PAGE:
Now that March is done, and April 1 fun is done, let’s have a look at our stats preview. Most of the charts below are based on broad county-wide data that is available through a simple search of King County and Snohomish County public records. If you have additional stats you’d like to see in the preview, drop a line in the comments and I’ll see what I can do.
First up, here’s the summary snapshot of all the data as far back as my historical information goes, with the latest, high, and low values highlighted for each series:
Summary: Foreclosures continued to fall, sales bounced up from February, and inventory might have fallen to another new low. Hit the jump for the full suite of our usual monthly charts.
Next, let’s look at total home sales as measured by the number of “Warranty Deeds” filed with King County:
Sales in King County rose 34.1% from February to March, and were up 23.7% year-over-year.
Here’s a look at Snohomish County Deeds, but keep in mind that Snohomish County files Warranty Deeds (regular sales) and Trustee Deeds (bank foreclosure repossessions) together under the category of “Deeds (except QCDS),” so this chart is not as good a measure of plain vanilla sales as the Warranty Deed only data we have in King County.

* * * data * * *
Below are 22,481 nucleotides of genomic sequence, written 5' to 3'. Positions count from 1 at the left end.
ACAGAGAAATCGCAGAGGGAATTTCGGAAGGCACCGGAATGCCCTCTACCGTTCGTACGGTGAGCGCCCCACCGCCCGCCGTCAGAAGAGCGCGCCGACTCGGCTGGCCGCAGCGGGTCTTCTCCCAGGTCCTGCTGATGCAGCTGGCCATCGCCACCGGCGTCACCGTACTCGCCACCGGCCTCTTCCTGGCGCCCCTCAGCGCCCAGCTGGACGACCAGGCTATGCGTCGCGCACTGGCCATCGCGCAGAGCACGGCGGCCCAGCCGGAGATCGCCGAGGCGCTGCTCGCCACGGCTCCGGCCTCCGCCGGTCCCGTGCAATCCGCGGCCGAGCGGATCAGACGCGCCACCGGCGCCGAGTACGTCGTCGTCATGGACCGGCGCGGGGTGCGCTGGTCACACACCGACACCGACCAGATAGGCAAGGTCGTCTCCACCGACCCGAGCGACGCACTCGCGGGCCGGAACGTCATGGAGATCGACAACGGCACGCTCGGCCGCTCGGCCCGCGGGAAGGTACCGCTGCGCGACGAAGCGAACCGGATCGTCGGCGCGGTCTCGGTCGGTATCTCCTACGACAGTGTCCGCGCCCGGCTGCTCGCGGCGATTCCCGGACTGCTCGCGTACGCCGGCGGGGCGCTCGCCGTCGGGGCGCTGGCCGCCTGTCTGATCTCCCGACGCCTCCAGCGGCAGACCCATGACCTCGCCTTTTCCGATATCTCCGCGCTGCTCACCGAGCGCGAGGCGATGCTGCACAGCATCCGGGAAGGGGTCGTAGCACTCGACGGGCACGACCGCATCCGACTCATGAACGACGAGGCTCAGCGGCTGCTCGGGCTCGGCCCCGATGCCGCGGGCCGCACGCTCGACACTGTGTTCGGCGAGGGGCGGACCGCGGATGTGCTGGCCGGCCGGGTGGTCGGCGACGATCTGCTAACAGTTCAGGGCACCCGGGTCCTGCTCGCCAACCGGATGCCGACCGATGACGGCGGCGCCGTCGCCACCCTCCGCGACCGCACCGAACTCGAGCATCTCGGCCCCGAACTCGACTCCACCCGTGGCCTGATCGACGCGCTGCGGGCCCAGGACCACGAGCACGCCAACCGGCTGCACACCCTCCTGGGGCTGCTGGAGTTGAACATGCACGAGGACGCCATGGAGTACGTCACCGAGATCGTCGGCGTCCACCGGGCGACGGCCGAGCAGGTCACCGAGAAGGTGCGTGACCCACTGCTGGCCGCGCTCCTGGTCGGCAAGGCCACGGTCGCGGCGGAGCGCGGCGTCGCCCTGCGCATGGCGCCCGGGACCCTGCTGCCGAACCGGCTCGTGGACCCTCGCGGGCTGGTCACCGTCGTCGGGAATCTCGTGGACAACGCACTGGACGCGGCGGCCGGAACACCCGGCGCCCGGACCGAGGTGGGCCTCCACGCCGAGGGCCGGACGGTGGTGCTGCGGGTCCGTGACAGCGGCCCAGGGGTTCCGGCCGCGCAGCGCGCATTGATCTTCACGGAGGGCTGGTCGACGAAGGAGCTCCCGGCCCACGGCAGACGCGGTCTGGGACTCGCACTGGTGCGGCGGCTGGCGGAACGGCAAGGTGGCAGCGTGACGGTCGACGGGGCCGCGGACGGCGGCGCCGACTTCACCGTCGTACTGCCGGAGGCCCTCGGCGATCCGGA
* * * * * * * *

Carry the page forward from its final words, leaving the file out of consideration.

Deeds in Snohomish rose 25.4% month-over-month and 16.3% from March 2012.
Next, here’s Notices of Trustee Sale, which are an indication of the number of homes currently in the foreclosure process:
Both counties are still quite a bit higher than where they were at the same time last year, but the difference keeps shrinking, and King County fell a bit month-over-month.
Here’s another measure of foreclosures for King County, looking at Trustee Deeds, which is the type of document filed with the county when the bank actually repossesses a house through the trustee auction process. Note that there are other ways for the bank to repossess a house that result in different documents being filed, such as when a borrower “turns in the keys” and files a “Deed in Lieu of Foreclosure.”
Trustee Deeds shot up month-over-month (predictable given the spike in notices back in July) and were up 96.7% from a year earlier.
Lastly, here’s an update of the inventory charts, updated with the inventory data from the NWMLS.
Last year King County inventory fell 3.9% between February and March. This year it fell 0.1%. Similar story in Snohomish County, where listings fell 1.3% from February to March, not nearly as much as last year’s 9.6% drop.
Stay tuned later this month a for more detailed look at each of these metrics as the “official” data is released from various sources.